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Knowing your coffee is key


Specialty coffee is on the rise globally, which is great for many of reasons. To start with, more and more people are being introduced to good, quality coffee. While humans have been doing wine tasting for centuries, we can only speak about decades with coffee (cupping emerged on the brink of this century). And oh boy, we have some catching-up to do!

Until the late 90’s, most of the world understood coffee as a commodity drink. You drank one cup when you woke up and one cup after your lunch. The taste was bitter, but you solved this with added milk, or sugar or both. And that was it - and still is for most people. God-forbid that you asked where the coffee was from or even worse, what type it was. Now we know the answer, it was a dark, over-burned blend of Arabica and Robusta from all over the world.

However, the new century brought us an exciting new movement in coffee industry (so-called third wave) that mostly emphasized the coffee quality. Coffee roasters started to buy green coffee from single origins and consumers started to understand there is more to coffee than they first thought.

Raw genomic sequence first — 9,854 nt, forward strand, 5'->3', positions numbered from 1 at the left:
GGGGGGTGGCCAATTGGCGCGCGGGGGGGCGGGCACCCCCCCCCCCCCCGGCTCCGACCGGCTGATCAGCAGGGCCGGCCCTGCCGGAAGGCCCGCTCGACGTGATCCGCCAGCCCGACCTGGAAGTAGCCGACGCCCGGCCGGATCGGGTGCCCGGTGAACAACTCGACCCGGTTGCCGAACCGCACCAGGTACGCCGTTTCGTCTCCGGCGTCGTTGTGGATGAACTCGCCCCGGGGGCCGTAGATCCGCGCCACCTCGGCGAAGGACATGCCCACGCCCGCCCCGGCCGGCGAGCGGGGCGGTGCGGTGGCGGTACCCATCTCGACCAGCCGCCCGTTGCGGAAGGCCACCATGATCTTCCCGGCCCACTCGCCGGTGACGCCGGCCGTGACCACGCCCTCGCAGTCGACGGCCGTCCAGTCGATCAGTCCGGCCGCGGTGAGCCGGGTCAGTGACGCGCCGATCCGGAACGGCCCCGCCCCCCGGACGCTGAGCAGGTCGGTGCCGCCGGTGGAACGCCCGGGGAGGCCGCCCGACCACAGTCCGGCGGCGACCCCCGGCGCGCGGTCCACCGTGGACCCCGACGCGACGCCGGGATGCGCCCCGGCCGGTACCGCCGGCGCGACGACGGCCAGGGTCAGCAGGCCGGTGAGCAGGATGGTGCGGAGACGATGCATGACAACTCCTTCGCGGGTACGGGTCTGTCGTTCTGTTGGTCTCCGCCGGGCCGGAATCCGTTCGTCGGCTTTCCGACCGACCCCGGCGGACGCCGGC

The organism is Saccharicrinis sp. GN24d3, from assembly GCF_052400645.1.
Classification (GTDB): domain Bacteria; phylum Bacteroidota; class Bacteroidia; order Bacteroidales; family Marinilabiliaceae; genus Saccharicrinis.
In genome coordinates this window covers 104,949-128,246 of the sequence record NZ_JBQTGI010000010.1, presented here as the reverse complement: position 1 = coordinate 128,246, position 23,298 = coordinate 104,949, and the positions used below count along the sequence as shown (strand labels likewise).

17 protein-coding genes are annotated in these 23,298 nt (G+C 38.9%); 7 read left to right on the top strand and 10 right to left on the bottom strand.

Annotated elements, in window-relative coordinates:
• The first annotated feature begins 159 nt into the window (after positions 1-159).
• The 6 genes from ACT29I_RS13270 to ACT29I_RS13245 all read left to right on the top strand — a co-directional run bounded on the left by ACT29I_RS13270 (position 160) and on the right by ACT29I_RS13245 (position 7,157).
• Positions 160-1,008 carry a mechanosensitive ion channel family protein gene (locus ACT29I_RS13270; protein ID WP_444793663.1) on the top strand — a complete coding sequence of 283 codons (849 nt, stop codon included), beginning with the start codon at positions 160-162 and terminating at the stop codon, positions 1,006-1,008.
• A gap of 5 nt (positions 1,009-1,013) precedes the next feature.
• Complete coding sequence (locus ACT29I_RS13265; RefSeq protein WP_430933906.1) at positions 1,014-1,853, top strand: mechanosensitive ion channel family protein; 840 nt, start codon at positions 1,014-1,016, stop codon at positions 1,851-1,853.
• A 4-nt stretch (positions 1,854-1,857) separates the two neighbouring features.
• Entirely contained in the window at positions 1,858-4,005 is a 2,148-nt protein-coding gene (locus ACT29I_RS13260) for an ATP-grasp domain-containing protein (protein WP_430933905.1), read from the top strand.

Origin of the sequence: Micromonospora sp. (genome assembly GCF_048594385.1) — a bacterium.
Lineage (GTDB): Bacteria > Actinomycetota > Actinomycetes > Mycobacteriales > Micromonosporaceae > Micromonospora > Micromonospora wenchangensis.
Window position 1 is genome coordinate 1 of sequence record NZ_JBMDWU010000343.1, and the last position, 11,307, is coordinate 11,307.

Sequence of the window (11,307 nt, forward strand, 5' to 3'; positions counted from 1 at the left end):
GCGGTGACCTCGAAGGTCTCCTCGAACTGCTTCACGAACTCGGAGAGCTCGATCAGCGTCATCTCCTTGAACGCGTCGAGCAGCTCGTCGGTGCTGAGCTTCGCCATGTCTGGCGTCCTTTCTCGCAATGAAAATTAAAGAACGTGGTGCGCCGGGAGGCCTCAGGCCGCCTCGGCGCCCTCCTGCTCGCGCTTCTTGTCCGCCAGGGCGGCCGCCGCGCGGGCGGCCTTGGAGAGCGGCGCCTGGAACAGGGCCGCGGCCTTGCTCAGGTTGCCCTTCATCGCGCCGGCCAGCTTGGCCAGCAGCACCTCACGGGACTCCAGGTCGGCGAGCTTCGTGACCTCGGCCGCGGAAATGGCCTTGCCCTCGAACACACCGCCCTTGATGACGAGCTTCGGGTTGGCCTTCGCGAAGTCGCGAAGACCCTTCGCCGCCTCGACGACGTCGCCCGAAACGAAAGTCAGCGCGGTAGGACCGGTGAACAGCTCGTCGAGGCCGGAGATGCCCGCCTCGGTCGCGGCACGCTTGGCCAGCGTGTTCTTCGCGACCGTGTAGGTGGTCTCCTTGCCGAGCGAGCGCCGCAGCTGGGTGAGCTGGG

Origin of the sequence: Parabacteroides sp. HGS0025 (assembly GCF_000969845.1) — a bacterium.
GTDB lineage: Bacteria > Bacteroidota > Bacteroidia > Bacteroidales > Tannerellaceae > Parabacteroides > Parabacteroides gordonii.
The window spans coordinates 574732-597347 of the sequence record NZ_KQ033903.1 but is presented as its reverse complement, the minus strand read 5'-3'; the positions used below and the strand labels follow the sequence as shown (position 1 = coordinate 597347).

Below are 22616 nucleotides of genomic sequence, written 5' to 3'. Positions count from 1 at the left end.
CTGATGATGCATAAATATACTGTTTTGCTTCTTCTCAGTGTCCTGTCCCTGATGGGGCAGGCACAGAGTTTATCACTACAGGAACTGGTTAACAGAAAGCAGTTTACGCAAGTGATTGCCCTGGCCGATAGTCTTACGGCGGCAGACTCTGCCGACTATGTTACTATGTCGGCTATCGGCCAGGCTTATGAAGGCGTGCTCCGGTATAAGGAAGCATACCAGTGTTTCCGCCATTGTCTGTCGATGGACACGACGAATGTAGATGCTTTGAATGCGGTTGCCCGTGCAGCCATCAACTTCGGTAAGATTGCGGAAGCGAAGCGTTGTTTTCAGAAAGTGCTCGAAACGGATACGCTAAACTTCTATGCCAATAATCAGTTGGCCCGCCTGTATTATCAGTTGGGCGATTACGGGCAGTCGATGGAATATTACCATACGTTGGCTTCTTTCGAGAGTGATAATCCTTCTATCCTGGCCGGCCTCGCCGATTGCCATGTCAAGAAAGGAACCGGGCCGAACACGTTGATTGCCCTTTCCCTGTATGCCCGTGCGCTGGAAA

Few years later, roasting equipment started to become more widely available and more and more people started to play with it.

We now have an emerging specialty coffee communities with ever so large consumer base. People discuss farms, coffee varieties, roasting profiles, farmers, brewing methods, tasting profiles,...


Where is the connection between a farmer and you? How can you, dear reader, taste the coffee that enthusiastic farmer wanted you to taste? The problem, see, is this: the vast majority of the coffee you can get is being bought as green beans from farmers, and roasted by local roasters, converting them to their ideas of how coffee should taste. There is a good reason for this (apart from an economic one): coffee provides best taste for no more than couple of weeks after it’s being roasted.

Discover La Huella. Knowing your coffee is key.

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